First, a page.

Vernalization is the low temperature treatment given to water soaked seeds, slightly germinated seeds or seedlings to hasten the time of flowering of plants that will develop from them. Chouard (1960) has defined vernalization as the "acquisition or acceleration of the ability to flower by a Chilling treatment".
The term was first formulated by T.D. Lysenko (1928) as 'jarovization'. It is based on Latin and an English equivalent is 'springization'. The implication is not that genetics of the variety is changed to the summer or spring form but only that the variety is made to act like the summer or spring form in response to an artificial cold treatment.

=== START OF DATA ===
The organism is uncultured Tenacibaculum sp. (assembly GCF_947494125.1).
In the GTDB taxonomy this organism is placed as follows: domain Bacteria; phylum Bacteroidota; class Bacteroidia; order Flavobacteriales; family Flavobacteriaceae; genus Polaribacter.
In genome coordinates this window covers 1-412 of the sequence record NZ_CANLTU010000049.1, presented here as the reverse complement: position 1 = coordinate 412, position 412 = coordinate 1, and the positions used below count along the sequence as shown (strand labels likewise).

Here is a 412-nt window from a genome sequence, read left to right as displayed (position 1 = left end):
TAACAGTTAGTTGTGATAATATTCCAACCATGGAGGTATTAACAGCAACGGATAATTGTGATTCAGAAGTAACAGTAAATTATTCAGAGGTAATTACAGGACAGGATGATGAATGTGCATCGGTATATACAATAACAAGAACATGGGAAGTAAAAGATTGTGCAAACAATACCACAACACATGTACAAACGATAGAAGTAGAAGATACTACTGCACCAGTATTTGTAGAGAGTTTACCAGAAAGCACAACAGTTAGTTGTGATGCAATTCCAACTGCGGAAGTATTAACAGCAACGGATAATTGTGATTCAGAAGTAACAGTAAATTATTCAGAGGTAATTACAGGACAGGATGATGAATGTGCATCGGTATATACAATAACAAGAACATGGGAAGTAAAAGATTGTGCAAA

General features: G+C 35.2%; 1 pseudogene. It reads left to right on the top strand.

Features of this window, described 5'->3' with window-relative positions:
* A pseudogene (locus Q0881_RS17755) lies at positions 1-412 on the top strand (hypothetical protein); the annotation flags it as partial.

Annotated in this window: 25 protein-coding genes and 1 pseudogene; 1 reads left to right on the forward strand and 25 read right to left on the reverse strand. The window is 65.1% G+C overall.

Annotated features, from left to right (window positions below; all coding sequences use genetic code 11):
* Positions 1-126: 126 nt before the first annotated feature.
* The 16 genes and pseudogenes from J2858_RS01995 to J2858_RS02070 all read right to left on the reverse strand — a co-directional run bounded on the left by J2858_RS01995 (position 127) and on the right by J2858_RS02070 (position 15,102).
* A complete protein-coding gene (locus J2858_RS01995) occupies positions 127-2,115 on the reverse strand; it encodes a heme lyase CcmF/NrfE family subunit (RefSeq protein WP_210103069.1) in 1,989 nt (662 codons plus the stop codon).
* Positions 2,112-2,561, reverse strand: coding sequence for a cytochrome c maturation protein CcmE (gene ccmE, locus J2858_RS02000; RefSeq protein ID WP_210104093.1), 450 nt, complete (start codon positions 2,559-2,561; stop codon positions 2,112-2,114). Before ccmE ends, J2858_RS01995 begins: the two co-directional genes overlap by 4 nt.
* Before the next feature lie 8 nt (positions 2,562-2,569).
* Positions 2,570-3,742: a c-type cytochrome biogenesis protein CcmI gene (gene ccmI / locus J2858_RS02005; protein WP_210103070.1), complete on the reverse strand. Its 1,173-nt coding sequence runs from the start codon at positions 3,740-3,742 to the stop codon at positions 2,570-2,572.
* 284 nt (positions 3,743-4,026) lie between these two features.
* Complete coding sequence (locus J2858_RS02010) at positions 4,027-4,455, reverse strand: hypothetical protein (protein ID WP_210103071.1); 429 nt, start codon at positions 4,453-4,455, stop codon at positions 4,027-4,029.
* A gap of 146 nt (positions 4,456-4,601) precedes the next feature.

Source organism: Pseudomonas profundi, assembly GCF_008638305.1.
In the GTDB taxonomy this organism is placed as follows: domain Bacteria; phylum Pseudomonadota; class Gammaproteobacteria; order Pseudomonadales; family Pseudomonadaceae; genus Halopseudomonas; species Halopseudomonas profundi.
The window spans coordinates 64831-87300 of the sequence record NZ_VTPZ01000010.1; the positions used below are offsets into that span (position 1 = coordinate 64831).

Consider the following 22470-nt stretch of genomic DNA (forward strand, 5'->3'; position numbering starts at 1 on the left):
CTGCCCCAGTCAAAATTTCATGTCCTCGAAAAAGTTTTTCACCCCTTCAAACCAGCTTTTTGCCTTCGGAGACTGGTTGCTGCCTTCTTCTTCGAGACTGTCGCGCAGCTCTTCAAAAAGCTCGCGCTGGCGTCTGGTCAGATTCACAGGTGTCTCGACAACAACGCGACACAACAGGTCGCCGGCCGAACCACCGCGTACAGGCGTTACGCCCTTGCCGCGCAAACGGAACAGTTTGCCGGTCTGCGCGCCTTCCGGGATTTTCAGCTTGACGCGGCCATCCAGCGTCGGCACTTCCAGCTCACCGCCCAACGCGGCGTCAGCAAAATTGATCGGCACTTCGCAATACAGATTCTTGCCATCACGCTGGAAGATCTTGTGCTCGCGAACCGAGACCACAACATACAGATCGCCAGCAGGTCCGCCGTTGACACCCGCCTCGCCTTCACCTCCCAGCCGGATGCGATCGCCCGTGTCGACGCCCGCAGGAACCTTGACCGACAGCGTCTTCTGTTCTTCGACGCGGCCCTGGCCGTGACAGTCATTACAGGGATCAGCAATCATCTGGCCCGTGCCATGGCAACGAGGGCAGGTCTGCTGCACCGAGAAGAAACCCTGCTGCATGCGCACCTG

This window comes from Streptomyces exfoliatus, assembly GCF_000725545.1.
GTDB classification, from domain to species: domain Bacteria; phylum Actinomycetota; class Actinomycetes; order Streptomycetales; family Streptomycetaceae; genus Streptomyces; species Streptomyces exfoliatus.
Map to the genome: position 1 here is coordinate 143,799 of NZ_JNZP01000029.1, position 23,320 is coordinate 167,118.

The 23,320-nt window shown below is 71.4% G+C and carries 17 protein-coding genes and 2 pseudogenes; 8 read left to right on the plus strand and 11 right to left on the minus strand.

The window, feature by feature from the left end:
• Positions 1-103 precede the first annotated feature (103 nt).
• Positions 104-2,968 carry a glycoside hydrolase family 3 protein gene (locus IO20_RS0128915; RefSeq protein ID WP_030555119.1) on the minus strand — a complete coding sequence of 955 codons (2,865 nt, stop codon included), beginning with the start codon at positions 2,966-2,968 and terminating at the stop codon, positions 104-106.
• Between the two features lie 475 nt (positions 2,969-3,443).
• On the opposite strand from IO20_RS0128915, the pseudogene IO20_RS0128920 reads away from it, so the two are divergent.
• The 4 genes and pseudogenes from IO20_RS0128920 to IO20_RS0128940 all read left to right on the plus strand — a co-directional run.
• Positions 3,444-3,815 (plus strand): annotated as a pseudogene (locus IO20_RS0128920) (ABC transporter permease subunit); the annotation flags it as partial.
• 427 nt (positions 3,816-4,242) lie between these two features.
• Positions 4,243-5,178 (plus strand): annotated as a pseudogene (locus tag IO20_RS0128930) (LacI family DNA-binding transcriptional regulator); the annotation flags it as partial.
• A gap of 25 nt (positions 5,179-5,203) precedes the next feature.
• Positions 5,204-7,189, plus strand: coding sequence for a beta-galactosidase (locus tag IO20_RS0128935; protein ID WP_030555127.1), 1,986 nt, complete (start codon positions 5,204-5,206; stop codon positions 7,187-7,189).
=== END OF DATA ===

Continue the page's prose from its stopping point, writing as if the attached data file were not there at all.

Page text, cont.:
In colder countries like that of Europe there are cereals (wheat, rye, oat) of two physiological kinds viz; Winter cereals and Spring cereals. The winter varieties are sown in September or October. They come out about 6" from the ground and then remain dormant throughout the winter months. During spring they again burst forth into activity. The spring varieties of wheat are sown after the winter and they flower and fruit the same year. On the other hand when winter wheats are sown in spring the conditions are unfavorable for the completion of certain stages of their development, which are thus inhibited and the plants appear to remain for an indefinite period at the stage of tillering i.e., their growth continues but their development is arrested. By exposing slightly germinated seeds to low temperature (e.g., 3°C), for some period, it is possible to shift the date of sowing of winter variety so as to make it behave like the spring variety without greatly altering the harvesting time.